By David Joel Miller.
Drug use articles making news – parents beware.
Over the last week, a lot of articles have appeared in the news about the effects of new trends in drug use. In a previous post, I talked about new drugs and drug trends. Here are the latest developments on that front.
Drug use during pregnancy.
A recent study reported that there are more and longer-term effects of methamphetamine use on children. My experience in counseling in California’s central valley led me to expect to see more of this and now we are. A large multi-site study shows that children with perinatal exposure to Meth have long-term problems with behavior. The symptoms look a lot like ADHD but include lots of other behavior problems and learning disabilities.
Counselors have learned to be skeptical of these kinds of studies, but this one is different. A lot was made out of the phenomenon of “Crack babies.” Long-term studies were not as certain. Crack babies were being born prematurely and with low birth weight, but given good care, they did catch up. Many of the early problems in “Crack babies” diminished as the child matured. Not so with meth babies.
Meth babies are often born prematurely with low birth weight also. Yes given good care, they put on the weight and mature also. But unlike Crack babies, the Meth children do not seem to be outgrowing their problems.
Now in all fairness and the interest of honesty here, pregnant women who knowingly use meth during pregnancy is not the largest part of the problem.
The injury done to the unborn by the mother’s use of drugs depends on the point in the pregnancy at which the mother consumes the drugs. A whole lot of damage gets done during the first trimester of pregnancy when women do not yet know they are pregnant. This is particularly an issue for young women who may underestimate the chance of getting pregnant for the first time.
We should also remember that no matter how serious the damage which was done to the unborn by meth or cocaine, there is another drug that is doing more damage. One drug alone account for more than half of all the avoidable birth defects – and that one drug is – Alcohol.
Kratom use is picking up in the U. S.
This drug is banned in its native country but is being produced in the U. S. now. It is also more available than ever via the internet. Like most other drugs that some people use to get high, this drug now has a fan club that wants to promote the benefits of “Medical Kratom.”
Synthetic Marijuana use goes up.
Doctors in emergency rooms are seeing and sometimes missing overdoses of synthetic marijuana. Clients in substance abuse programs have been caught smoking these products to get high because they think they will not get detected by drug tests. The synthetic marijuana’s do show up in the toxicology screens but E. R. doctors are missing this because the symptoms can vary so much from one person to another. Over ten percent of high school students are reporting they have smoked synthetic marijuana. Symptoms go anywhere from a mild high to psychosis and catatonia. Hearing voices and not being able to move is not what people expect from smoking this drug but it can happen.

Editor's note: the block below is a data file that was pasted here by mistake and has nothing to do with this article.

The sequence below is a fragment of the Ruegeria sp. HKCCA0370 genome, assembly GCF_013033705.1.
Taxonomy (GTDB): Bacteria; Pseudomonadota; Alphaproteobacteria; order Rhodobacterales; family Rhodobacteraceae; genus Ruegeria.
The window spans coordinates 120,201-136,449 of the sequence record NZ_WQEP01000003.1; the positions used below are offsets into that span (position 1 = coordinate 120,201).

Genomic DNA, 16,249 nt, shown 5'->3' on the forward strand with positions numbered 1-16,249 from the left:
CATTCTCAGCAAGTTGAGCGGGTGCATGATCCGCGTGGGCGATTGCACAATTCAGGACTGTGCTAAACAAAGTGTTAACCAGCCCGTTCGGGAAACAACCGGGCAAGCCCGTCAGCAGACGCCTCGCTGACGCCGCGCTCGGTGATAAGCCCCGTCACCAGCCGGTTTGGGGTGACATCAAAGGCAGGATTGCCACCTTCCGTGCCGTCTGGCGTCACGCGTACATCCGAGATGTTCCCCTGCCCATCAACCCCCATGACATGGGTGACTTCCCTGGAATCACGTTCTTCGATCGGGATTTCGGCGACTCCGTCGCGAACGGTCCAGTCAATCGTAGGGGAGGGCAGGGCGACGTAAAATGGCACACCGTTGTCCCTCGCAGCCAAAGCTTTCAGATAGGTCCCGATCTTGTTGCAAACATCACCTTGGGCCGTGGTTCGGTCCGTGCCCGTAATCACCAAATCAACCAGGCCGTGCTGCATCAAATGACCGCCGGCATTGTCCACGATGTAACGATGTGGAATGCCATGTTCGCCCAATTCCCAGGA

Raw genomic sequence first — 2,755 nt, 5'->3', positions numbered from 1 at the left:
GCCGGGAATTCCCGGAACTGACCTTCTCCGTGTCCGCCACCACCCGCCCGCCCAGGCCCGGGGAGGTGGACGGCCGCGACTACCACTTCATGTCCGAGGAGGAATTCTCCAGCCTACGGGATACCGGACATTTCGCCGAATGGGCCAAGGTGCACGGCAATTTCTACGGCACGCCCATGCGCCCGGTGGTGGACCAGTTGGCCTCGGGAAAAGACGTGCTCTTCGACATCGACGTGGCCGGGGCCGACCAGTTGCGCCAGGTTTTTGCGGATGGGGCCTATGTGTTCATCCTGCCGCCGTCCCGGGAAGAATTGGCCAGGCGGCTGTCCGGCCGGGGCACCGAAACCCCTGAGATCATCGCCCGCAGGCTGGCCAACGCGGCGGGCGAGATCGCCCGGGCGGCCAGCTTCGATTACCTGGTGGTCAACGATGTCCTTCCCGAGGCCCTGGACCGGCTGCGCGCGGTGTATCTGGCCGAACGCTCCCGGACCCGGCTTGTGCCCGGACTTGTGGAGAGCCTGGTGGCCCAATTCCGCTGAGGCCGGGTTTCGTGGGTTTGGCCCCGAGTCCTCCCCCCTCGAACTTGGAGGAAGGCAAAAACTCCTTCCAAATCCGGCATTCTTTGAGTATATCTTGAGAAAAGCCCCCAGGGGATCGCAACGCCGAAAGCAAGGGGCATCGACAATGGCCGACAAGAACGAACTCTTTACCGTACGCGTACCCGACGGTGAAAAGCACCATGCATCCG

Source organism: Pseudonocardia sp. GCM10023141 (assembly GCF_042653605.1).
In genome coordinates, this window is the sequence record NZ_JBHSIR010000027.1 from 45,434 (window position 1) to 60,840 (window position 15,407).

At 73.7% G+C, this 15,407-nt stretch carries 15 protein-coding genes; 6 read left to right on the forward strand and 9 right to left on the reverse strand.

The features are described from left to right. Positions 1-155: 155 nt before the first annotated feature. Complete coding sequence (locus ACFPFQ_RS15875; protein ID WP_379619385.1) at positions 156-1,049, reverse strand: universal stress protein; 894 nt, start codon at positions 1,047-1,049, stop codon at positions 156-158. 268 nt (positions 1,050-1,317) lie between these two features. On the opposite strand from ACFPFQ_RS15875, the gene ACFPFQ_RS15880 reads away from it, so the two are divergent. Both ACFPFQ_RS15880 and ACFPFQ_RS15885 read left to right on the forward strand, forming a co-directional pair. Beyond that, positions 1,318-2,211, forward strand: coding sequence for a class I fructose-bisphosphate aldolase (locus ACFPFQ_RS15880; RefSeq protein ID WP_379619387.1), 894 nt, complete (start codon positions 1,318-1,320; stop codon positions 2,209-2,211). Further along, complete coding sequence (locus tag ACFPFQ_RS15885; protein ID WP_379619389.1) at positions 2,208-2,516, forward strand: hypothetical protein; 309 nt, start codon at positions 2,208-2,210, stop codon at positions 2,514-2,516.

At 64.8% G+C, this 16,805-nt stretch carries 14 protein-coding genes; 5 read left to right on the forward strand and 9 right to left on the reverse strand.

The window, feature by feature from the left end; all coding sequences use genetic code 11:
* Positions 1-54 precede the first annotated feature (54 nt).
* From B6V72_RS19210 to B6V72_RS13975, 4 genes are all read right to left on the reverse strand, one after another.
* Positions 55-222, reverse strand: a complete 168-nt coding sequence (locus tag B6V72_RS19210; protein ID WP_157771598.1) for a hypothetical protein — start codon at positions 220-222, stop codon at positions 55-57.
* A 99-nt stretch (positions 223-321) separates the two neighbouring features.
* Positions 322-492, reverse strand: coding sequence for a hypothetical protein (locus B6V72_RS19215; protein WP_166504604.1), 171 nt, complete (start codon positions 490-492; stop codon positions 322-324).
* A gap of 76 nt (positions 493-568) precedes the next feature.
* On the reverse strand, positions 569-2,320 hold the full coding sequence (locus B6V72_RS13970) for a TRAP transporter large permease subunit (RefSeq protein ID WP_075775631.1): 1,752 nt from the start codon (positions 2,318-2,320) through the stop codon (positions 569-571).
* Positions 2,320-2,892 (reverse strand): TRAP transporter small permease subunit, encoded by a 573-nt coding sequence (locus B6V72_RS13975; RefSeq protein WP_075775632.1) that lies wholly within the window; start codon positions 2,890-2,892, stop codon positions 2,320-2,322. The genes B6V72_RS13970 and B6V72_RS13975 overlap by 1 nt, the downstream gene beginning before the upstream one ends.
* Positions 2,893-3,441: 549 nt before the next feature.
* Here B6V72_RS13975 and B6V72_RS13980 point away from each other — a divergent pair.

Energy drinks send their users to the E. R.
Getting your energy from a bottle or a can may not be all we thought it was. Hospital emergency room visits for people, mainly men, under the influence of energy drinks has gone up 1,000% since 2005. Some brands contain not only caffeine but lots of other stimulant chemicals. When the stimulants kick in especially when combined with coffee or other caffeinated beverages the symptoms can look like a heart attack.
Even more serious is the combination of energy drinks and alcohol. People think they are ok because of the stimulant in the energy drink but are impaired by the alcohol without knowing it.
Khat may be banned in the Netherlands.
Now when a country with notoriously liberal drug laws bans a new drug we have to wonder what is up with this one. Some people are suggesting that the reason the Netherlands is banning Khat is racially motivated, most Khat users are also ethnic Somali’s or from eastern African. The official government version is that this is not about race but because of the problems they are seeing with those who use Khat on a regular basis.
The liberal drug laws of Amsterdam may be fading away. What the Netherlands has found is that while liberal drug laws may have helped control some diseases in the population it has also attracted a lot of drug addicts from other European countries. Some articles suggest that even Amsterdam is no longer enthralled with being the drug tourist attraction it once was.
So there you have it. Some updates to my last post about new drug trends parents should keep in mind.
Till next time, David Miller, LMFT, LPCC
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